The report states that today “ African content has the potential to generate viable business models, breaking with traditional grant-based funding models », Grants often granted by certain countries and institutions in Europe. What does this mean concretely ?
We are not saying that international subsidies should be stopped. We believe in it and we continue to work in this direction as well. But, without good legislation and administration and without the necessary resources to develop an industry and adequate mechanisms, it will be very difficult to progress.
The problem is when there is no retaining force to hold back the creative powers in Africa. Today you have a large amount of young talent leaving their country and unfortunately have no way to come back and develop their industries on the continent. We are trying to push States to implement policies ensuring that this African creative capacity and that young African directors stay in Africa.
Unesco has just concluded an unprecedented partnership with Netflix for “ find the directors of tomorrow In sub-Saharan Africa. With their short films, young directors between 18 and 35 can win six prizes to 100 000 dollars (25 000 dollars in an individual capacity and 75 000 dollars to make a short film which will be broadcast in 2022 on Netflix). The commitment of major platforms (it is worth remembering that Netflix alone plans to spend $ 17 billion in 2021), is this the future of the film on the African continent ?
No, I wouldn’t say it’s the future. But it is one of the elements which can push to move towards this development which is in the process of being done. During the pandemic, we understood that we must work with these large platforms which, today, have an interest for creativity to develop on the continent. We at Unesco have adopted [en 2005] the convention for the protection of diversity. It can only work if the knowledge and the knowledges have a massive diffusion. Today, large platforms allow us to distribute African content to make it known around the world. And these platforms are ready to invest in young talent to produce local content. Of course we find that this is a good way to boost this sector.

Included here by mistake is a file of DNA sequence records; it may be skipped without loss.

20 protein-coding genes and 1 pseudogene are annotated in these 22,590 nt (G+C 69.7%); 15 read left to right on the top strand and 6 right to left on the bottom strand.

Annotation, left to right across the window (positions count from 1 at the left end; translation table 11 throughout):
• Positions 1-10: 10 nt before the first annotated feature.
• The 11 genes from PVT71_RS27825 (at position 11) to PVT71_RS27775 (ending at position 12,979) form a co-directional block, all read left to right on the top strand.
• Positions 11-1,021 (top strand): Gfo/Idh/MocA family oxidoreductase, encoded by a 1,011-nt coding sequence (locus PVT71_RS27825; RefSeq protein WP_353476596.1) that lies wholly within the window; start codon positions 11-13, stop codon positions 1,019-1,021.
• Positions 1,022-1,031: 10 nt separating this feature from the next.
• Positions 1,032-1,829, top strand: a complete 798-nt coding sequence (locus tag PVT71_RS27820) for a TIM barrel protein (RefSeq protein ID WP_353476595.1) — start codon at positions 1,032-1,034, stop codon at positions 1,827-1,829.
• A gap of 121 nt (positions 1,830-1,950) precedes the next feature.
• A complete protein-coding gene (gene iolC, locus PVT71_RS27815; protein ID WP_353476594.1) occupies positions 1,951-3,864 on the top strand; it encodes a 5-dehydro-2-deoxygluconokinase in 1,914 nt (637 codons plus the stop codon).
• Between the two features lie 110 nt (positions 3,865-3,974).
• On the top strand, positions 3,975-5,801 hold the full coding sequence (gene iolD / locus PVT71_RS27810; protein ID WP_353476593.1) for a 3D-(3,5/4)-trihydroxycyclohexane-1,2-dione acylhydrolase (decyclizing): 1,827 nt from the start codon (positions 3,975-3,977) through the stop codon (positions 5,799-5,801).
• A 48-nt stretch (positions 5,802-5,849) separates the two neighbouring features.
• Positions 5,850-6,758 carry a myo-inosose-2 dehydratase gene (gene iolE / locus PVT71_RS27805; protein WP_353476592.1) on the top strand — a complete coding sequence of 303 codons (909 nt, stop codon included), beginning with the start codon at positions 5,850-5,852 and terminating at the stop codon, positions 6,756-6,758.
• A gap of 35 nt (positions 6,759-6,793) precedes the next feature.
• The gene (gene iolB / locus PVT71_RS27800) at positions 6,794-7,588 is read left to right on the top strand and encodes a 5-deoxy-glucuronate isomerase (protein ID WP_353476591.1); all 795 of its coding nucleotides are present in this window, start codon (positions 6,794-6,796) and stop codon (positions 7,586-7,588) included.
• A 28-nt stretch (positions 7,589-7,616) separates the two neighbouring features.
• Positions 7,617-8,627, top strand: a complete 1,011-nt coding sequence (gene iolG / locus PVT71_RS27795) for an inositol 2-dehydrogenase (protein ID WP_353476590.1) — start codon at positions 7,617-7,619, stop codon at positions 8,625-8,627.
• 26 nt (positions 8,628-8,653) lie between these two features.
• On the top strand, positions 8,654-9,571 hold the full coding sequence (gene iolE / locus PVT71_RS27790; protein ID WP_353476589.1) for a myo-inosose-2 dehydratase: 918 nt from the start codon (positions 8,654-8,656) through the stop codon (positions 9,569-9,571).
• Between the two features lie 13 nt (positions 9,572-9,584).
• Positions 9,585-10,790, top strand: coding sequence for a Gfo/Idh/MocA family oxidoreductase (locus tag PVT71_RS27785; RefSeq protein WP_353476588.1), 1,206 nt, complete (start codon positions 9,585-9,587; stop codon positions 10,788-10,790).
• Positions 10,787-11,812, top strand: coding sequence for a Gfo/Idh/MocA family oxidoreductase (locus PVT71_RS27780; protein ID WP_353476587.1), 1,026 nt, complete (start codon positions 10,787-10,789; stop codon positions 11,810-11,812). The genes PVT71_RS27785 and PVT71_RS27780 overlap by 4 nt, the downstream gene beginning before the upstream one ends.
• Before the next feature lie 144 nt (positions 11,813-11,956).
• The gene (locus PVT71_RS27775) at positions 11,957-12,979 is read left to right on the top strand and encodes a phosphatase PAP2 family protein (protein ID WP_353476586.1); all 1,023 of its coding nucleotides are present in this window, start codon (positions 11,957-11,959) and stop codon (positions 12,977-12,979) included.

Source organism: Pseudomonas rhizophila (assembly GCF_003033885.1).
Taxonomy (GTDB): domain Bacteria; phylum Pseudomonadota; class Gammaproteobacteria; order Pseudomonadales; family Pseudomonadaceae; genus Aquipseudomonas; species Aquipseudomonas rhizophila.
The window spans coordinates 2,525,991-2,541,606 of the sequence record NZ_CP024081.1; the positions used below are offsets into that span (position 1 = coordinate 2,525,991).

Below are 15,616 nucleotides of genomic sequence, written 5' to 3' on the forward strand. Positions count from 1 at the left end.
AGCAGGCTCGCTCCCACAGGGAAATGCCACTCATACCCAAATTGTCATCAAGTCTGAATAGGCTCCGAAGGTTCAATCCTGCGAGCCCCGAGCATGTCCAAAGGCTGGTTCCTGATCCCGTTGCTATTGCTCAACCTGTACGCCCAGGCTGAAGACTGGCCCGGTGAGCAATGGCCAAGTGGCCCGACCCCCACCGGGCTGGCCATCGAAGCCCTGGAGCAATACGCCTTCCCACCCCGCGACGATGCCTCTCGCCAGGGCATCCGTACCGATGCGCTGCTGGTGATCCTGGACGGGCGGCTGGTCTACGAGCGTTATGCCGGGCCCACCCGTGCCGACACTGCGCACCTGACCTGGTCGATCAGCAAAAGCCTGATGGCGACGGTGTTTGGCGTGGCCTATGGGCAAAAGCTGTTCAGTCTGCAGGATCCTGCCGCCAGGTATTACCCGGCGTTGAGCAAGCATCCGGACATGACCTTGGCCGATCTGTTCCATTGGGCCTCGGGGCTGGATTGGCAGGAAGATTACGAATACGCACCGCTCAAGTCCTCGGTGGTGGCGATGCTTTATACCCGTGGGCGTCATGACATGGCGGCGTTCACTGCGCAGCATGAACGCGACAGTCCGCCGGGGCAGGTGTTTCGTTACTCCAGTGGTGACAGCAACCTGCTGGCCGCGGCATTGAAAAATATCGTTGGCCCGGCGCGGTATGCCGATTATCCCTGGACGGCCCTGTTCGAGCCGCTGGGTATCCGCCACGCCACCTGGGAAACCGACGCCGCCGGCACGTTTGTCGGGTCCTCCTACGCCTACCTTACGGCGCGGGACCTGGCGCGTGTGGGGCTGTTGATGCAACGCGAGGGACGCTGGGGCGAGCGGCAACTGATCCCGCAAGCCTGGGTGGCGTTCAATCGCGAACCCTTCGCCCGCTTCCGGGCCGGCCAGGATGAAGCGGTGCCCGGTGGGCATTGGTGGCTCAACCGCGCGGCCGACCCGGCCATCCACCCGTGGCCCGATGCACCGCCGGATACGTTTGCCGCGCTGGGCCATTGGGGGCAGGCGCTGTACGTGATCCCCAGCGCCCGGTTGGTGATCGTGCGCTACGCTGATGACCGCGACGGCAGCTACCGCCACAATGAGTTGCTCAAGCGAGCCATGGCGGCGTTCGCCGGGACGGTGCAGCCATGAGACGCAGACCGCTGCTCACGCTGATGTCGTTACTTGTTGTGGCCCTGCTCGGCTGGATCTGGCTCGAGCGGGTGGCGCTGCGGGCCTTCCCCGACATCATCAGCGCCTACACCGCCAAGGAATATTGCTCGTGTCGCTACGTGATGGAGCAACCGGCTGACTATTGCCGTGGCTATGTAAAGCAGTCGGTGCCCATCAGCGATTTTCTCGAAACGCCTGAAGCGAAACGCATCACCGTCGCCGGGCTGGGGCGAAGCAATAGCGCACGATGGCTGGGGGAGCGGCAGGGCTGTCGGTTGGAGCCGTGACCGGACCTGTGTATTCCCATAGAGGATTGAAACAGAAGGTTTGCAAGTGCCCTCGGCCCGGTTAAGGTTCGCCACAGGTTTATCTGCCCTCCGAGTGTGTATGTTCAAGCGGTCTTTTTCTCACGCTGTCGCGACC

A chapter of the report on the film industry in Africa is devoted to “ New partners : The United States and China “. Apart from the American platforms, is it Chinese soft power that will advance African soft power in the cinematographic and film world of tomorrow? ?
Today, we see that there is a very strong investment in certain African countries on the part of the United States and China, but there are others. No doubt this produced a multiplier effect. We believe that bilateral or multilateral contracts are becoming fundamental in the audiovisual field. Always on the basis of sharing experiences. We believe that it is easier to bring together several countries with different audiovisual demands in order to be able to create an ecosystem of an industry that can draw on the specificities of one country to another.
In fact, there is support from certain North American and Asian countries which are very strong in Africa and which are in the process of developing cinema circuits, new television channels and content. It is a challenge for everyone, for the private, the public, but above all for the creativity of people in Africa.
The report highlights the benefits of the digital revolution for the film industry in Africa. Among the positives is the emergence of a new generation of directors living today with income generated online from their work. There is also the observation of a growing demand in the world for greater diversity on the screen. And above all, thanks to digital platforms, for the first time, African films are visible all over the world. For you, digital represents the chance for the film industry in Africa ?
In our opinion, this now allows for a greater distribution of content, stories and identities. This allows this continent so rich to be seen and recognized by the whole world. The African diaspora in the world is very large. It also needs to be recognized and that the links be multiplied. Africa is one of Unesco’s priorities. So, if we can come in support, as we have already done for fifteen years [depuis la Charte de la renaissance culturelle africaine, adoptée en 2006, NDLR] to develop things on the continent, we do it. And if digital technology makes it possible to do so, of course, we will be alongside our Member States.
► The film industry in Africa. Trends, challenges and growth opportunities, Unesco report (271 pages), published in October 2021. To consult it in French or in English, click here.